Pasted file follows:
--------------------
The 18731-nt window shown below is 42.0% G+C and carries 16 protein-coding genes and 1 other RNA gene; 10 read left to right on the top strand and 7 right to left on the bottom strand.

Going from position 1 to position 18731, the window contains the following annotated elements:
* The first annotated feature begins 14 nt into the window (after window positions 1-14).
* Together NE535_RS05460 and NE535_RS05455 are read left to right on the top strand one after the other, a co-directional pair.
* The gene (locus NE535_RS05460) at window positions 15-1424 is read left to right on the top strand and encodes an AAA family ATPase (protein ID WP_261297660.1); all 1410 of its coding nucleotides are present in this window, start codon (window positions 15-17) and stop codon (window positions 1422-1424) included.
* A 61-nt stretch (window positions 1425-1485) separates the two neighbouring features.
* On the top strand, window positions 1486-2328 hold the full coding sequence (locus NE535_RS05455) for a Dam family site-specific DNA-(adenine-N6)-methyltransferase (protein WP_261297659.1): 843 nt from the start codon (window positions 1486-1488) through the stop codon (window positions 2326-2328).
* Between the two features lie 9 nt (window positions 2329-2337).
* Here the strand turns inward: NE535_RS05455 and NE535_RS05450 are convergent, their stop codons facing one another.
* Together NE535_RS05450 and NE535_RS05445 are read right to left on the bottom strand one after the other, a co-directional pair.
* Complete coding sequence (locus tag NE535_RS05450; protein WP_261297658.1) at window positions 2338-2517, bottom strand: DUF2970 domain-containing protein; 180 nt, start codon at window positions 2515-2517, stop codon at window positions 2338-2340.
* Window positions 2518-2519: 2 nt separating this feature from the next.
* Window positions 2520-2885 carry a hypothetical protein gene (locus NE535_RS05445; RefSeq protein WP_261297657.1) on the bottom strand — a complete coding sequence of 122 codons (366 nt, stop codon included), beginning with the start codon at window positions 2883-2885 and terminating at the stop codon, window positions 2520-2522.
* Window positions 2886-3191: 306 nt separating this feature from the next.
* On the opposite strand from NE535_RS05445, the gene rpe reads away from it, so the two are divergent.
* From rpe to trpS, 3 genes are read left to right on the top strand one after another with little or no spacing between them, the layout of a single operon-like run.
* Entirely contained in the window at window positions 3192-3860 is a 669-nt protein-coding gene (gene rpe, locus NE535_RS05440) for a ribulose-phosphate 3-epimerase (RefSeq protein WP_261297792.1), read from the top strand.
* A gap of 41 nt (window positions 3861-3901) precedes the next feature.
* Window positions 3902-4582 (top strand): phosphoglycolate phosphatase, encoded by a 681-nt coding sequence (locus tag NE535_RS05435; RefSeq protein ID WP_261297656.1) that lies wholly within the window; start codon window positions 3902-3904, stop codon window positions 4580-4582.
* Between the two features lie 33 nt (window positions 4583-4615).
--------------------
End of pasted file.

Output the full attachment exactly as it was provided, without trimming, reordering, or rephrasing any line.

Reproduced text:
The 18731-nt window shown below is 42.0% G+C and carries 16 protein-coding genes and 1 other RNA gene; 10 read left to right on the top strand and 7 right to left on the bottom strand.

Going from position 1 to position 18731, the window contains the following annotated elements:
* The first annotated feature begins 14 nt into the window (after window positions 1-14).
* Together NE535_RS05460 and NE535_RS05455 are read left to right on the top strand one after the other, a co-directional pair.
* The gene (locus NE535_RS05460) at window positions 15-1424 is read left to right on the top strand and encodes an AAA family ATPase (protein ID WP_261297660.1); all 1410 of its coding nucleotides are present in this window, start codon (window positions 15-17) and stop codon (window positions 1422-1424) included.
* A 61-nt stretch (window positions 1425-1485) separates the two neighbouring features.
* On the top strand, window positions 1486-2328 hold the full coding sequence (locus NE535_RS05455) for a Dam family site-specific DNA-(adenine-N6)-methyltransferase (protein WP_261297659.1): 843 nt from the start codon (window positions 1486-1488) through the stop codon (window positions 2326-2328).
* Between the two features lie 9 nt (window positions 2329-2337).
* Here the strand turns inward: NE535_RS05455 and NE535_RS05450 are convergent, their stop codons facing one another.
* Together NE535_RS05450 and NE535_RS05445 are read right to left on the bottom strand one after the other, a co-directional pair.
* Complete coding sequence (locus tag NE535_RS05450; protein WP_261297658.1) at window positions 2338-2517, bottom strand: DUF2970 domain-containing protein; 180 nt, start codon at window positions 2515-2517, stop codon at window positions 2338-2340.
* Window positions 2518-2519: 2 nt separating this feature from the next.
* Window positions 2520-2885 carry a hypothetical protein gene (locus NE535_RS05445; RefSeq protein WP_261297657.1) on the bottom strand — a complete coding sequence of 122 codons (366 nt, stop codon included), beginning with the start codon at window positions 2883-2885 and terminating at the stop codon, window positions 2520-2522.
* Window positions 2886-3191: 306 nt separating this feature from the next.
* On the opposite strand from NE535_RS05445, the gene rpe reads away from it, so the two are divergent.
* From rpe to trpS, 3 genes are read left to right on the top strand one after another with little or no spacing between them, the layout of a single operon-like run.
* Entirely contained in the window at window positions 3192-3860 is a 669-nt protein-coding gene (gene rpe, locus NE535_RS05440) for a ribulose-phosphate 3-epimerase (RefSeq protein WP_261297792.1), read from the top strand.
* A gap of 41 nt (window positions 3861-3901) precedes the next feature.
* Window positions 3902-4582 (top strand): phosphoglycolate phosphatase, encoded by a 681-nt coding sequence (locus tag NE535_RS05435; RefSeq protein ID WP_261297656.1) that lies wholly within the window; start codon window positions 3902-3904, stop codon window positions 4580-4582.
* Between the two features lie 33 nt (window positions 4583-4615).